It was a strange sensation.
One moment, Ratchet was working cap-to-cap with Torque and Gauge, moderating an energy spike in Groundbridge Number One’s vortex, and the next he found himself slammed painfully against the Bay doors.
His first thought should have been “What in the scrap had happened?” but if that had been his first thought, it was subsumed behind the more difficult question of “Why are the Bay doors closed?”
The Bay doors were never closed.
“Ratchet?” A panicky voice called out. “Oh, hell. Triage! Anyone! I need a medic over here, now!”
“Dial it down a notch, Torque,” Ratchet mumbled. For whatever reason, his audio-receptors were incredibly sensitive, but only to proximal sounds. Mystery voice aside, he might as well have been sitting in a sound-proof isolation cell.
A gentle hand against his medial plate compelled the old medic to open his optics.
Torque stared back at him. The ‘Bot’s narrow face-plate beamed concern, or perhaps empathy….but behind that—behind the obvious—was a sense of despair so profound that Ratchet could almost feel it in his spark.
Torque was arguably one of the most ebullient personalities at the clinic, second only to Interlink. To see him this way, on the verge of tears, was…disconcerting.
Ratchet puzzled over this revelation to little effect. His normally lightning-fast processor was laboring today, slow and sluggish like a space slug wallowing in tar. In fact, it took him a whole two cycles to realize that Torque was injured. The small, lightly-armored mech looked as if he had been thrown into a blast furnace. His mesh was scorched, quite horribly, and in some areas, entire sections of armor had been ripped away, exposing the underlying protoform.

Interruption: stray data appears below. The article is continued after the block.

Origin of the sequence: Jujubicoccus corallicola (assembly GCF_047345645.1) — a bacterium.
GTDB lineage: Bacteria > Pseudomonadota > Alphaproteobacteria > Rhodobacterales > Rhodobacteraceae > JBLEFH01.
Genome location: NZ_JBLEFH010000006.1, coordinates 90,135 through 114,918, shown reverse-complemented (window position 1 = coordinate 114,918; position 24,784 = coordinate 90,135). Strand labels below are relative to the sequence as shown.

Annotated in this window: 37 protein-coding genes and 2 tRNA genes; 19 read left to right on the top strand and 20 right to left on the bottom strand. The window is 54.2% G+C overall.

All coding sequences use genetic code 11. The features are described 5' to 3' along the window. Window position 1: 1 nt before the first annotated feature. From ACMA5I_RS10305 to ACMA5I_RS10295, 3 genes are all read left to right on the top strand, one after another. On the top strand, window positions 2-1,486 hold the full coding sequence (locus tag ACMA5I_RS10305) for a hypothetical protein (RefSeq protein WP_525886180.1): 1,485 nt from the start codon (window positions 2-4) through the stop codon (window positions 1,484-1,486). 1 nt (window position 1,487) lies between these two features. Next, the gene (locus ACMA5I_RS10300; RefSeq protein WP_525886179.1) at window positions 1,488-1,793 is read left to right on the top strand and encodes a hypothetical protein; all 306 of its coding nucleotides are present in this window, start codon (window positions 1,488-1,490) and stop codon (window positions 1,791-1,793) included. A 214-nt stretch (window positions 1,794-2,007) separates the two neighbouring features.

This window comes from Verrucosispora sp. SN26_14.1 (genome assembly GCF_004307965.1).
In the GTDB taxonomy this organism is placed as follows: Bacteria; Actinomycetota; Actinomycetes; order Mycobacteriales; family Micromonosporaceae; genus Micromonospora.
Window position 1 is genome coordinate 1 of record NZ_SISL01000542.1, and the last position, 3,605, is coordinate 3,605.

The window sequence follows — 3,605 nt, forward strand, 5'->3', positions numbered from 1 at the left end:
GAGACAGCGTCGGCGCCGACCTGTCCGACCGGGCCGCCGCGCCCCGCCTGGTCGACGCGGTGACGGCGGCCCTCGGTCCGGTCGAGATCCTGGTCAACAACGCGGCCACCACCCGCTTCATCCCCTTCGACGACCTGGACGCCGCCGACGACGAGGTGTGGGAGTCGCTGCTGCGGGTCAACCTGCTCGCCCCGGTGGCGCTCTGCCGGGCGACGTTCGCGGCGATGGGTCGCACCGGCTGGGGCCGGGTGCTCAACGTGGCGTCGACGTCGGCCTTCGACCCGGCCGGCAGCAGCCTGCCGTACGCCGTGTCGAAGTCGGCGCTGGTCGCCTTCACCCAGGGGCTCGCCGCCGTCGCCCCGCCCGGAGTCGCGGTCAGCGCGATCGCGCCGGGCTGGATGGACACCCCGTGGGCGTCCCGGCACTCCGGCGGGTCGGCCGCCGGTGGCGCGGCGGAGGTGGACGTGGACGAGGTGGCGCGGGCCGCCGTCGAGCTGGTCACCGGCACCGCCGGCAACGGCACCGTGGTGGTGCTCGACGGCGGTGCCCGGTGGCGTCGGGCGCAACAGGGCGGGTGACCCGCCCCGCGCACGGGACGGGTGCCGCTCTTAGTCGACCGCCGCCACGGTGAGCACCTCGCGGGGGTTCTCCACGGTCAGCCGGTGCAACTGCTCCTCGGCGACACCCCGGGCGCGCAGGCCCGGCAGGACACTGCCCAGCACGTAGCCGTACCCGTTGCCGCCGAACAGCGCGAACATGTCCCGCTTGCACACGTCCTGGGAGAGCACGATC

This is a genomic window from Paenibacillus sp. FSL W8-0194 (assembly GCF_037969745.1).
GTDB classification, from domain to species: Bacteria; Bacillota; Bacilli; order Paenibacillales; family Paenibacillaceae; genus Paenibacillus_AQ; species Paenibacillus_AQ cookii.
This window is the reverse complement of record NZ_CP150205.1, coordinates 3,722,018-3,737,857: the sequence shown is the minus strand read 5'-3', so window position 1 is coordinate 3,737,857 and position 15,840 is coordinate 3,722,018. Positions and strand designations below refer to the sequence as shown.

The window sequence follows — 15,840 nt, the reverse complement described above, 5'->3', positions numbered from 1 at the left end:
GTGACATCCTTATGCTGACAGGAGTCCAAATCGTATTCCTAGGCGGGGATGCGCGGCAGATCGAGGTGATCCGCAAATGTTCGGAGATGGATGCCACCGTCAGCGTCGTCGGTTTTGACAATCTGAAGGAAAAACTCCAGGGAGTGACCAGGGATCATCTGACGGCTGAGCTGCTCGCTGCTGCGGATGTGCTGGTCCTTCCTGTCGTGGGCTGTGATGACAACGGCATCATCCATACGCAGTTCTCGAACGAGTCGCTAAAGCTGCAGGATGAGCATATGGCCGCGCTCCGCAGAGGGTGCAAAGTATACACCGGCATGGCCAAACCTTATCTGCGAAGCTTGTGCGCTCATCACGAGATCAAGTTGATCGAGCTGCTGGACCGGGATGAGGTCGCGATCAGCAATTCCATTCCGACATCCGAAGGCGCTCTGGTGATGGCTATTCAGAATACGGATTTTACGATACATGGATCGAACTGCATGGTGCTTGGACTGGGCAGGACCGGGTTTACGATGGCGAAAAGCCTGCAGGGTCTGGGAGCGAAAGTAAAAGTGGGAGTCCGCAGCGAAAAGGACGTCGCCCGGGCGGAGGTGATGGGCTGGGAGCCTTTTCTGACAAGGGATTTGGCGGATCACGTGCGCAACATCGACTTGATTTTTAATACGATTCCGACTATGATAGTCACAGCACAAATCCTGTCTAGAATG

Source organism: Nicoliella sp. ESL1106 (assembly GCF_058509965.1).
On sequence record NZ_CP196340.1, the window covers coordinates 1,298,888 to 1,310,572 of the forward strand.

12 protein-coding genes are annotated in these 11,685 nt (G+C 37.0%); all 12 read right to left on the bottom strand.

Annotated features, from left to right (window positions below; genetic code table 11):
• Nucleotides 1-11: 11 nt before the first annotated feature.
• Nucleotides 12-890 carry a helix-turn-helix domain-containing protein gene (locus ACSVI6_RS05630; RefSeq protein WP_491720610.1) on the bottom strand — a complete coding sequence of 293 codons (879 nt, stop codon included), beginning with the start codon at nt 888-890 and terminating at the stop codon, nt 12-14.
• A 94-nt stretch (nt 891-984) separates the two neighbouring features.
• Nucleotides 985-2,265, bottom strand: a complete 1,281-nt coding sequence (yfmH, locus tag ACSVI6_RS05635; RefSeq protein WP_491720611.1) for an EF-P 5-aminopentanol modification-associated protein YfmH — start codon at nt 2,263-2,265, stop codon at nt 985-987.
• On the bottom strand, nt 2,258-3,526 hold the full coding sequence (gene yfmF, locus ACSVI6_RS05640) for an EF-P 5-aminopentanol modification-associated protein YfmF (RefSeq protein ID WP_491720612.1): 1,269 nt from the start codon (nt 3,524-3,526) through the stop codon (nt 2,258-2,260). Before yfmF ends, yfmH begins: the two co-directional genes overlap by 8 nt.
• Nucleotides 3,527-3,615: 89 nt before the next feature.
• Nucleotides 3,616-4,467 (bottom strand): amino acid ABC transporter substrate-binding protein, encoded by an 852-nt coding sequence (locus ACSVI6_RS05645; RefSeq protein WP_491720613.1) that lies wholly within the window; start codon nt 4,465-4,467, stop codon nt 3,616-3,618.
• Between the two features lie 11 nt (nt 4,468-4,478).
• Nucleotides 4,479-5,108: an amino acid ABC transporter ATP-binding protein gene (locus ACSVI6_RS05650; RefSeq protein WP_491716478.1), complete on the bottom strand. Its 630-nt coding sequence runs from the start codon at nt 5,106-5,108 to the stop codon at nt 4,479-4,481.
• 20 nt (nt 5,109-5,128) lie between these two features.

“What in Primus’ name happened to you?” Ratchet wondered with a gruff chuckle, the kind of don’t-let-the-patient-know-they-may-actually-be-in-real-trouble kind of humorless laugh that he had been forced to perfect eons ago.
“You…don’t remember?” Torque asked with a similar snigger that spawned a wave of apprehension in Ratchet’s spark.
He shrugged off the feeling; it was irrelevant. “Would I be asking you if I did?”
Torque smiled at this. Unfortunately, given the depth of emotion flickering in his optics, the expression came out as a strange half-smile almost nearing mania.
“Well, your personality sub-routines seemed to have survived the explosion unscathed.”
Ratchet’s brow-ridges rose in startlement. “Explosion?”
The engineer nodded, but before he could explain, he was nudged out of the way by a concerned Triage.
The tall, red and white surgeon wasted no time scanning Ratchet from helm to trod, brow-ridges and lips leveled in concentration.
“Is he going to be alright?” Torque asked after a cycle.
“He will, if you stop pestering me with useless questions,” Triage replied, tersely.
A second gruff chuckle erupted from Ratchet’s voice-box as the uncomfortable feeling reasserted itself. “What are you both on about? I’m fine.” He made to push himself into a kneeling position, but quickly discovered that his right arm wasn’t responding well to his commands. And neither was anything else on that side of his body.
At first the old medic was confused, and then, as he reexamined his conversation with Torque, the faintest inklings of fear began to tug at his spark. Tilting his head forward to the limits of his neck-plating, he looked down at the rest of his body…and had to resist the urge to faint.
Sure, he’d been on the receiving end of hundreds of injuries over the course of his existence, but even the full-body shrapnel wounds that he received during the Praxian Stalemate couldn’t compare to having an arm that seemed to dangle from his shoulder assembly. The plating on his right leg was in a terrible state as well, though at least the protoform beneath had remained intact.
“W-what happened?” He said, if anything just to focus on something else while Triage’s long fingers probed the mutilated protoform mesh of his brachial cavity, removing jagged shards of metal and fishing around for neural cables in hopes of salvaging them.
Even in the absence of pain—the trauma had kicked his natural healing mechanisms into overdrive--It was horribly unnerving seeing one’s insides exposed in such a way.